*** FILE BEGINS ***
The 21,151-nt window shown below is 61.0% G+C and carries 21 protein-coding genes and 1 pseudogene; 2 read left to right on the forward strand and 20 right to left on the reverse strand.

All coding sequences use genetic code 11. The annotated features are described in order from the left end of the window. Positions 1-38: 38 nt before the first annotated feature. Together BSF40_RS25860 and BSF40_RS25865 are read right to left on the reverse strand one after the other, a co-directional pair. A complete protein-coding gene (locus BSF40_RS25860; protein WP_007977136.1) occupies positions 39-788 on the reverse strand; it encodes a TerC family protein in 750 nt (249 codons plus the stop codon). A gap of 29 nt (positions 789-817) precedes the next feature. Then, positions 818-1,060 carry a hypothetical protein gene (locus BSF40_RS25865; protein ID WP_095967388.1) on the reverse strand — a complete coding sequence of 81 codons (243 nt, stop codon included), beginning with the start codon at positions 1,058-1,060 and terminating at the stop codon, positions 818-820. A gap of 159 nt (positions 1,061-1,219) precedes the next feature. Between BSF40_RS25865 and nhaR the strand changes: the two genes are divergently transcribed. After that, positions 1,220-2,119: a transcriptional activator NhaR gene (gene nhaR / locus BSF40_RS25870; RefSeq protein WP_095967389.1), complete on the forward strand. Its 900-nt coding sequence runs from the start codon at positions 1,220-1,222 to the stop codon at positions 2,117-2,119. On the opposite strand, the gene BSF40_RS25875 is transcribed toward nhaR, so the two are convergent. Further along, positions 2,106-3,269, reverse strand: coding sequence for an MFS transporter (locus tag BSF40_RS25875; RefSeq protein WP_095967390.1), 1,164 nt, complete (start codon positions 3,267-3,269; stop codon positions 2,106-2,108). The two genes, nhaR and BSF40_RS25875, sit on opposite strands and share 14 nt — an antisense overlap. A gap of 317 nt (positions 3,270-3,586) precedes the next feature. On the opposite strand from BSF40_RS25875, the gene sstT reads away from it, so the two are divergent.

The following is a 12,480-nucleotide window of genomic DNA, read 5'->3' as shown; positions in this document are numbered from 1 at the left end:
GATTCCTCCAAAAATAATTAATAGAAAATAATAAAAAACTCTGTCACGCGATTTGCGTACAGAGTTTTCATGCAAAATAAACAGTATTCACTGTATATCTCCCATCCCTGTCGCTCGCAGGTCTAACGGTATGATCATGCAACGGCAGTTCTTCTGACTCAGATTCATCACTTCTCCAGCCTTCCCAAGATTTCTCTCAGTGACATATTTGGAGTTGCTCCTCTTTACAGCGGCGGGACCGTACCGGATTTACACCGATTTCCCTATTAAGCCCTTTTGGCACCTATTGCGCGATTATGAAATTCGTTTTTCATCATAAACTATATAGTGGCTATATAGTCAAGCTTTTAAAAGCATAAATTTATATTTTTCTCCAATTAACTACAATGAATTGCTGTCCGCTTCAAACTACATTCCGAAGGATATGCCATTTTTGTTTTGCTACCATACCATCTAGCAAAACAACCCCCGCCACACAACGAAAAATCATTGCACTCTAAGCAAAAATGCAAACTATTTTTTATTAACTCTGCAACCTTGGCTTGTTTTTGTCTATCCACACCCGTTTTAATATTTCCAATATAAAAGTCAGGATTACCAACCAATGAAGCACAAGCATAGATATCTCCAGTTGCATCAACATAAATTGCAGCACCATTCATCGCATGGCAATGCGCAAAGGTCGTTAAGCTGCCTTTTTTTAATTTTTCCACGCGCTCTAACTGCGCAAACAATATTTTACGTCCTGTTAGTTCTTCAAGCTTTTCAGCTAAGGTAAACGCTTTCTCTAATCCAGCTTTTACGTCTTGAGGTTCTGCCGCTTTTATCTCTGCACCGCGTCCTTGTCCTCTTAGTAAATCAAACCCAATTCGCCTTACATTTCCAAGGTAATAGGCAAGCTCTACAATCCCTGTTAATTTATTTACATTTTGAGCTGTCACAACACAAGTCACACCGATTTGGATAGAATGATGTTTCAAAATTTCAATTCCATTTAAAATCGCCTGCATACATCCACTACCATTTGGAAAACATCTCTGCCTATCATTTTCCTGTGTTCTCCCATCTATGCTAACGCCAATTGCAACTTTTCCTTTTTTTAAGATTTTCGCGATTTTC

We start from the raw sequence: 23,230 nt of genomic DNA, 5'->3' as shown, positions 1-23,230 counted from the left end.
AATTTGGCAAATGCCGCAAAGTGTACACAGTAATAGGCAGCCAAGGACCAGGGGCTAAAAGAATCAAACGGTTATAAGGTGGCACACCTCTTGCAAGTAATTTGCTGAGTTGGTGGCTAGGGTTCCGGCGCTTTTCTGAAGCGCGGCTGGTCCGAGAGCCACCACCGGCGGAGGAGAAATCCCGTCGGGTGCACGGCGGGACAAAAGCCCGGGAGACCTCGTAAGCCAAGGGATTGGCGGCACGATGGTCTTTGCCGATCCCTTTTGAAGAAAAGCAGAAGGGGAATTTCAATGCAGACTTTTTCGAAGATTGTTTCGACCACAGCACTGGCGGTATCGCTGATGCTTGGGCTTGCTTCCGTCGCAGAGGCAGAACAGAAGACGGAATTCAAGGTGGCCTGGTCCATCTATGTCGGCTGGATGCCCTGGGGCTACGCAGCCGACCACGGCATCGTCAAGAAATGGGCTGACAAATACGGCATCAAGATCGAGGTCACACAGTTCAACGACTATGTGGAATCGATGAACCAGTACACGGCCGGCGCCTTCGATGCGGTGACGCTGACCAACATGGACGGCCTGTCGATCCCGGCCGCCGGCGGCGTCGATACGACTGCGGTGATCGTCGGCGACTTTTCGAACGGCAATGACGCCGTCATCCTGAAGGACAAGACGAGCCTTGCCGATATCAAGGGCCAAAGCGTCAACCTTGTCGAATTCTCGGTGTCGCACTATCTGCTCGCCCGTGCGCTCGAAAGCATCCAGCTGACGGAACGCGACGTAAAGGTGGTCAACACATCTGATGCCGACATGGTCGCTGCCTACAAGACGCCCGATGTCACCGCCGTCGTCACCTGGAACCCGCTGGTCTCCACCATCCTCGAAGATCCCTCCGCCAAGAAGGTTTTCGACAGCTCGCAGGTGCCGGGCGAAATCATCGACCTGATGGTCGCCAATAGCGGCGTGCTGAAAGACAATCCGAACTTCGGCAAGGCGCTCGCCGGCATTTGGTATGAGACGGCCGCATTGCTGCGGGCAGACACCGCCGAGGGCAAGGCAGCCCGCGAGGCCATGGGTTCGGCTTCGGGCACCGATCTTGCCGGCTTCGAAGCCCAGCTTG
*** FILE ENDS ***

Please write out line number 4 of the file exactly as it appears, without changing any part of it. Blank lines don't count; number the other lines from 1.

GATTCCTCCAAAAATAATTAATAGAAAATAATAAAAAACTCTGTCACGCGATTTGCGTACAGAGTTTTCATGCAAAATAAACAGTATTCACTGTATATCTCCCATCCCTGTCGCTCGCAGGTCTAACGGTATGATCATGCAACGGCAGTTCTTCTGACTCAGATTCATCACTTCTCCAGCCTTCCCAAGATTTCTCTCAGTGACATATTTGGAGTTGCTCCTCTTTACAGCGGCGGGACCGTACCGGATTTACACCGATTTCCCTATTAAGCCCTTTTGGCACCTATTGCGCGATTATGAAATTCGTTTTTCATCATAAACTATATAGTGGCTATATAGTCAAGCTTTTAAAAGCATAAATTTATATTTTTCTCCAATTAACTACAATGAATTGCTGTCCGCTTCAAACTACATTCCGAAGGATATGCCATTTTTGTTTTGCTACCATACCATCTAGCAAAACAACCCCCGCCACACAACGAAAAATCATTGCACTCTAAGCAAAAATGCAAACTATTTTTTATTAACTCTGCAACCTTGGCTTGTTTTTGTCTATCCACACCCGTTTTAATATTTCCAATATAAAAGTCAGGATTACCAACCAATGAAGCACAAGCATAGATATCTCCAGTTGCATCAACATAAATTGCAGCACCATTCATCGCATGGCAATGCGCAAAGGTCGTTAAGCTGCCTTTTTTTAATTTTTCCACGCGCTCTAACTGCGCAAACAATATTTTACGTCCTGTTAGTTCTTCAAGCTTTTCAGCTAAGGTAAACGCTTTCTCTAATCCAGCTTTTACGTCTTGAGGTTCTGCCGCTTTTATCTCTGCACCGCGTCCTTGTCCTCTTAGTAAATCAAACCCAATTCGCCTTACATTTCCAAGGTAATAGGCAAGCTCTACAATCCCTGTTAATTTATTTACATTTTGAGCTGTCACAACACAAGTCACACCGATTTGGATAGAATGATGTTTCAAAATTTCAATTCCATTTAAAATCGCCTGCATACATCCACTACCATTTGGAAAACATCTCTGCCTATCATTTTCCTGTGTTCTCCCATCTATGCTAACGCCAATTGCAACTTTTCCTTTTTTTAAGATTTTCGCGATTTTC